Western professors Shiva Singh (Biology) and Robert Young (Political Science) have been awarded the 2015 Hellmuth Prize for Achievement in Research. The honour recognizes faculty members with outstanding international reputations for their contributions in research – one of the defining hallmarks of a university. Two prizes are offered annually, one in the area broadly defined as the natural sciences and engineering, one in the social sciences and humanities.
This year’s awards ceremony and lectures will be held at 3 p.m. Wednesday, April 22, in the Arts & Humanities Building, Room 1R40. A reception will follow at 4 p.m. in the International and Graduate Affairs Building Atrium.
Robert Young, Political Science
Over the course of his career, Political Science professor Robert Young has not only made multiple field-defining achievements in Political Science, but he has also dedicated himself to becoming one of Canada’s most prominent public intellectuals regarding issues of secession, in the context of both Quebec and, most recently, Scotland.
Young has also made several important contributions to policy debates surrounding issues of free trade policy and multilevel governance. It is the rare combination of his work on the public stage and his continuously innovative academic research that has distinguished his research enterprise and defined Young as an internationally renowned political scientist.
“Robert Young has not only helped shape the field of Political Science with his exceptional academic work, he has also vividly left his mark in the public sphere,” said Andrew Nelson, associate dean of research in Social Science. “His lasting legacy and the influence his work has made, has greatly enriched and contributed to not only academia, but also the cultural and political landscape of Canada.”
Young’s academic achievements in the field include securing more than $3.3 million in research funding, almost unparalleled in the field of political science in Canada. He has made exceptional use of his high level of grant funding, and a testament to this fact is he has written 91 peer-reviewed articles and book chapters, the majority of which have appeared in the most prestigious journals and anthologies in his field.
Young will deliver his Hellmuth Prize Lecture, Nurturing Research, at the April 22 event.
Shiva Singh, Biology
Biology professor Shiva Singh has shown great vision and persistence in advancing his research, using the innovative perspectives and technological advances of the genomic era. His research program in the area of genetics, epigenetics and neurogenomics seeks to understand the factors involved in complex multi-factorial diseases including fetal alcohol syndrome and schizophrenia.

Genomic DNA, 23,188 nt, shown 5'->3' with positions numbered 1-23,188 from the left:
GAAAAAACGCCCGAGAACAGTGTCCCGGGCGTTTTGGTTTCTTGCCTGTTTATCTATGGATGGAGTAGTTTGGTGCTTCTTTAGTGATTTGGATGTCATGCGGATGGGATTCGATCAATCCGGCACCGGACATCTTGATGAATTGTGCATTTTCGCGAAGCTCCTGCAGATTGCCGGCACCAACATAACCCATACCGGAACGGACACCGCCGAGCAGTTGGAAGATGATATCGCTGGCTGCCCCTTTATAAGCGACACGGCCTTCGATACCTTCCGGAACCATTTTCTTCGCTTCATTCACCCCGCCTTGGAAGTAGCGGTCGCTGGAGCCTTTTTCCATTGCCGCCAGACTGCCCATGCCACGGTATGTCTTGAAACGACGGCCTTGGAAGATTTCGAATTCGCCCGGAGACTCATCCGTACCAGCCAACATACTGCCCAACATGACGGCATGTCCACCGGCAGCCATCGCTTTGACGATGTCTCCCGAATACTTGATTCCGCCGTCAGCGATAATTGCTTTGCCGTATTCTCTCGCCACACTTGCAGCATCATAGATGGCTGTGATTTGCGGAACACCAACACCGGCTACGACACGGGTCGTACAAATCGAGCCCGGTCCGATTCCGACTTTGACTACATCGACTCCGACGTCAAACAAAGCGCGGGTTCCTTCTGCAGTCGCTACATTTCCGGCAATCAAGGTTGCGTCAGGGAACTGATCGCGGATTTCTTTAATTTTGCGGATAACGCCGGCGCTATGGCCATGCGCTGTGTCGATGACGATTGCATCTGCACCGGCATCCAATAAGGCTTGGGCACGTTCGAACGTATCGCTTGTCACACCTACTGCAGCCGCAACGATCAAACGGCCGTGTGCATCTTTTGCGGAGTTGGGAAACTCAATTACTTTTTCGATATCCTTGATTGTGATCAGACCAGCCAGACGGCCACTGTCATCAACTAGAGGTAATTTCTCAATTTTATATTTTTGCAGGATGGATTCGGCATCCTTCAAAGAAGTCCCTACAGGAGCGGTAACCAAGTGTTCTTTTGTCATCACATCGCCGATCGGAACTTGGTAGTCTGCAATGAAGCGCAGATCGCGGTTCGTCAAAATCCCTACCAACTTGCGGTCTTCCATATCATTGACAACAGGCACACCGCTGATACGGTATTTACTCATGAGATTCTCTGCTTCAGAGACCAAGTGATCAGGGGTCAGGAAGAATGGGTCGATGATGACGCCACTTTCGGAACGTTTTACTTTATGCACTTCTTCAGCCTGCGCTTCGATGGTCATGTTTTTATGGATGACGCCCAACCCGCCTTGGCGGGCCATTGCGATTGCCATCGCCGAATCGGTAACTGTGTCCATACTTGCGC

Singh’s area of research is challenging given the difficulty in identifying causal genes, mutations and mechanisms for such diseases when the genes are many, their individual effects small and their impact modified by environmental factors, said Charmaine Dean, dean of Science.
“His service work in the Canadian genetics community, national granting agencies and university is commendable,” said Dean, noting Singh established, and continues to support, one of the strongest undergraduate genetics program in Canada. “He has been visionary and persistent in placing his research program ahead of his peers and laying a solid foundation. His contributions to research and the achievements of his students have been recognized nationally and internationally.”
Singh’s approach has been highly successful, producing more than 200 peer-reviewed papers in top journals, generating more than $15 million in research funds and training 122 researchers at the undergraduate, graduate and postdoctoral levels. In addition, he has supervised more than 70 undergraduate research students in the last 10 years.
Singh will deliver his lecture, Four decades in genetics … we have come a long way!, at the April 22 event.
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A PROUD TRADITION
Previous winners of the Hellmuth Prize for Achievement in Research include:
1997 – Alan Davenport, Civil & Environmental Engineering, and Ian Steele, History;
1998 – William Fyfe, Earth Sciences, and Tom Lennon, Philosophy;
1999 – Michael Bancroft, Chemistry, and David Laidler, Economics;
2000 – Richard Puddephatt, Chemistry, and Regna Darnell, Anthropology;
2001 – Michael Locke, Biology, and Tilottama Rajan, English;
2002 – Grant McFadden, Microbiology and Immunology, and Angela Esterhammer, Modern Languages and Literatures;
2003 – Peter Norton, Chemistry, and Marilyn Randall, French Studies;
2004 – Robert Hegele, Medicine & Biochemistry, and David Bentley, English;
2005 – Ian Mitchell, Physics, and Richard Vernon, Political Science;
2006 – Mel Goodale, Psychology and Physiology and Pharmacology, and Joy Parr, Faculty of Information and Media Studies;
2007 – William Fisher, Psychology, and Rajni Patel, Electrical and Computer Engineering;
2008 – Aaron Fenster, Robarts Research Institute, Schulich, and Patrick Mahon, Visual Arts;
2009 – Brian Feagan, Epidemiology and Biostatistics, and John Whalley, Economics;
2010 – Gregor Reid, Lawson Health Research Institute, and Heather Laschinger, Health Sciences;
2011 – Ann Chambers, Lawson Health Research Institute, and Michael Groden, English;
2012 – John Meyer, Psychology, and Terry Peters, Medical Imaging and Medical Biophysics;
2013 – Paul Beamish, Ivey Business School, and Adrian Owen, Psychology; and
2014 – Stewart Harris, Schulich School of Medicine & Dentistry, and Charles Weijer, Arts & Humanities